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A previously functional tetracycline-regulated transactivator fails to target gene expression to the bone

Eva Schmidt and Maria Eriksson*

Author Affiliations

Department of Biosciences and Nutrition, Center for Biosciences, Karolinska Institutet, Karolinska University Hospital, Huddinge, Novum, SE-14183 Stockholm, Sweden

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BMC Research Notes 2011, 4:282  doi:10.1186/1756-0500-4-282

Published: 11 August 2011



The tetracycline-controlled transactivator system is a powerful tool to control gene expression in vitro and to generate consistent and conditional transgenic in vivo model organisms. It has been widely used to study gene function and to explore pathological mechanisms involved in human diseases. The system permits the regulation of the expression of a target gene, both temporally and quantitatively, by the application of tetracycline or its derivative, doxycycline. In addition, it offers the possibility to restrict gene expression in a spatial fashion by utilizing tissue-specific promoters to drive the transactivator.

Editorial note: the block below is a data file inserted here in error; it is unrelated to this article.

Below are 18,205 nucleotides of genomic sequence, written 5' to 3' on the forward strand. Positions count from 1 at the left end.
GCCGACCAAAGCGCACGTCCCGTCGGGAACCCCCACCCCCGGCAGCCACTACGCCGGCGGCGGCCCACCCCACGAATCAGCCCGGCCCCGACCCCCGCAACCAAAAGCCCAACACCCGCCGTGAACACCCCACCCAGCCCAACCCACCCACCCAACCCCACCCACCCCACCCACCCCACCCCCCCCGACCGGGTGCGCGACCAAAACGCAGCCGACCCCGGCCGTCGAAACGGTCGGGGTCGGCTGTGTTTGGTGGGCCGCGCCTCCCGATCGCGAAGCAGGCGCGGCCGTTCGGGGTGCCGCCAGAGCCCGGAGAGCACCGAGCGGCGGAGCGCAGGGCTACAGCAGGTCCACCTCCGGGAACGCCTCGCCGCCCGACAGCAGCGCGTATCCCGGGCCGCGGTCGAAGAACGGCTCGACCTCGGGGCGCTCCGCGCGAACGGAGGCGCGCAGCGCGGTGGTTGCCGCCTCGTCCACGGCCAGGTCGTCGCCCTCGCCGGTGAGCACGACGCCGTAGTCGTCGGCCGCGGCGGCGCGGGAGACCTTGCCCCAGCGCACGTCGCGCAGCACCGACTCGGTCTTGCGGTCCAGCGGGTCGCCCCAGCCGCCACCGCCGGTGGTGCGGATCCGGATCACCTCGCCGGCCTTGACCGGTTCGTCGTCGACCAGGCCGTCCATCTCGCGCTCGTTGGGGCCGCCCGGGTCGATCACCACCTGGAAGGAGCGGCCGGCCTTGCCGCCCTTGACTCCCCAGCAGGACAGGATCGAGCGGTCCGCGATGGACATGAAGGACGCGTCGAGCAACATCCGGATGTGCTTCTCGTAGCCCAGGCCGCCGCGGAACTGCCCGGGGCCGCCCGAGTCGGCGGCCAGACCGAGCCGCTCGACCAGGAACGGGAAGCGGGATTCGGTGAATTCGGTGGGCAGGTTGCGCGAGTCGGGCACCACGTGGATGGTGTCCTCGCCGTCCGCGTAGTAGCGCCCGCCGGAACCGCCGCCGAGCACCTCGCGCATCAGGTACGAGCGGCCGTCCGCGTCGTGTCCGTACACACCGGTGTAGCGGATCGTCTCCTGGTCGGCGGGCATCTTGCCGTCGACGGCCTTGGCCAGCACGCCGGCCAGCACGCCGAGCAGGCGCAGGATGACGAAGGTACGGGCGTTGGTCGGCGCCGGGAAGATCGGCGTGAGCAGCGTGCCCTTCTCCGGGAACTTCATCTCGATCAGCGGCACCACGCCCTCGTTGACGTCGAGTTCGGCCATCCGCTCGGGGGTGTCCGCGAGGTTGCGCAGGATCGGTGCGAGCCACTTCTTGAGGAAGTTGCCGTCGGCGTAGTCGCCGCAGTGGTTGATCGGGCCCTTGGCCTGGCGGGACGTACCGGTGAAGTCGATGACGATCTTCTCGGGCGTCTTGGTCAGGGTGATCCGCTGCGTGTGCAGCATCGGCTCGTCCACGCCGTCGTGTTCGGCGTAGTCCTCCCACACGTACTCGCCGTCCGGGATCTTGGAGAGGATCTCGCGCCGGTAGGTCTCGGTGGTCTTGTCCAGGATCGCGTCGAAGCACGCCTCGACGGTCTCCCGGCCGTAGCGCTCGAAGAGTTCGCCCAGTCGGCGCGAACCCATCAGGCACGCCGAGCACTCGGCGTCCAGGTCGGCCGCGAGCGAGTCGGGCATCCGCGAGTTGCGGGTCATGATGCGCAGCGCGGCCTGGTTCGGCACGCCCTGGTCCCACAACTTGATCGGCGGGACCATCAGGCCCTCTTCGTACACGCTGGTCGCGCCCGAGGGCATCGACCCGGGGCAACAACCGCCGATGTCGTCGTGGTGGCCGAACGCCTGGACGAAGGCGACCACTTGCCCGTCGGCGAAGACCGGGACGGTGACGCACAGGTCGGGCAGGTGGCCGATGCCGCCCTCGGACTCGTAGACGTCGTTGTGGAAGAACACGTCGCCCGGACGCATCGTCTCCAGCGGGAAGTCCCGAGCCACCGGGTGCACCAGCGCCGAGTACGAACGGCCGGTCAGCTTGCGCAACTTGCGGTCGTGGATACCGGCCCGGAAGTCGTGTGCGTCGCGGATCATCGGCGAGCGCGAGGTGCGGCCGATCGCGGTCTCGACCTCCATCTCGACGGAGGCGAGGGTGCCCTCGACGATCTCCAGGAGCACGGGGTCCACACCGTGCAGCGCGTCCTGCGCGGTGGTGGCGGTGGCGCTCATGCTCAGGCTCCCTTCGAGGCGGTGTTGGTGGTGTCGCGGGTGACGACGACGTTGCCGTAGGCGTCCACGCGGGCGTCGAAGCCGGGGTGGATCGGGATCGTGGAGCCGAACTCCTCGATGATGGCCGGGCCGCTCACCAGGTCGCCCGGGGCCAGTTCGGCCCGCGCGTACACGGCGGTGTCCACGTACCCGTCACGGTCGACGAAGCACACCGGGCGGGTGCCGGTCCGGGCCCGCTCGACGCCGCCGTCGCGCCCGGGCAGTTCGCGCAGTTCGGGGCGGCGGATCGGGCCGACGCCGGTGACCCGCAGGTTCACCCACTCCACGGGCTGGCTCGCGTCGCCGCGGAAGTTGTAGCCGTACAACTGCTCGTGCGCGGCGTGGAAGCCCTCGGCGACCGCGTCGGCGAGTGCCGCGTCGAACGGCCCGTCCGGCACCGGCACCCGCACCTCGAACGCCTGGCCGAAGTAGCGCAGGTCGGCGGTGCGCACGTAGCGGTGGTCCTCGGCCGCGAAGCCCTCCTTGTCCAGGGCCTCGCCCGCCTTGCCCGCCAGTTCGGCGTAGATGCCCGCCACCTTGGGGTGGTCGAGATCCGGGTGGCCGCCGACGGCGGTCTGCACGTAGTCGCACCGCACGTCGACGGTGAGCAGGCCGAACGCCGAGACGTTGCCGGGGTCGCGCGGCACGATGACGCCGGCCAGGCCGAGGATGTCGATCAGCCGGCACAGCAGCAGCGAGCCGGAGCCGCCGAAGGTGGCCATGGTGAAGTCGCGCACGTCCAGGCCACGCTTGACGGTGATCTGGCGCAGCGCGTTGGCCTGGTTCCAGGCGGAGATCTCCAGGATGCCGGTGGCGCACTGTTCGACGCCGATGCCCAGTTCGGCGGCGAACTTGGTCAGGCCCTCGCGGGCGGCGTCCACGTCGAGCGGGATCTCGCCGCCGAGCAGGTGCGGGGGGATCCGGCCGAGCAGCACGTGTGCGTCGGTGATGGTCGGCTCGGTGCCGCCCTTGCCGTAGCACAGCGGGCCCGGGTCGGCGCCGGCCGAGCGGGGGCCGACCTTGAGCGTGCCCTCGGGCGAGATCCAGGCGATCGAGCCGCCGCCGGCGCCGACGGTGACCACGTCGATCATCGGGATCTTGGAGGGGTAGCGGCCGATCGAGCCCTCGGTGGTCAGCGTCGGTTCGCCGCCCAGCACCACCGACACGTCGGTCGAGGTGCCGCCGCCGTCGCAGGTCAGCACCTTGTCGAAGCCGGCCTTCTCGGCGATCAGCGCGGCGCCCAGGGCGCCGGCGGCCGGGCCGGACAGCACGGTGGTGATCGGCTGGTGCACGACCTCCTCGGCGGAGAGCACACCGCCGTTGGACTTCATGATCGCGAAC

In this study, we report our problems using a reverse tetracycline-regulated transactivator (rtTA) in a transgenic mouse model system for the bone-specific expression of the Hutchinson-Gilford progeria syndrome mutation. Even though prior studies have been successful utilizing the same rtTA, expression analysis of the transactivator revealed insufficient activity for regulating the transgene expression in our system. The absence of transactivator could not be ascribed to differences in genetic background because mice in a mixed genetic background and in congenic mouse lines showed similar results.


The purpose of this study is to report our negative experience with previously functional transactivator mice, to raise caution in the use of tet-based transgenic mouse lines and to reinforce the need for controls to ensure the stable functionality of generated tetracycline-controlled transactivators over time.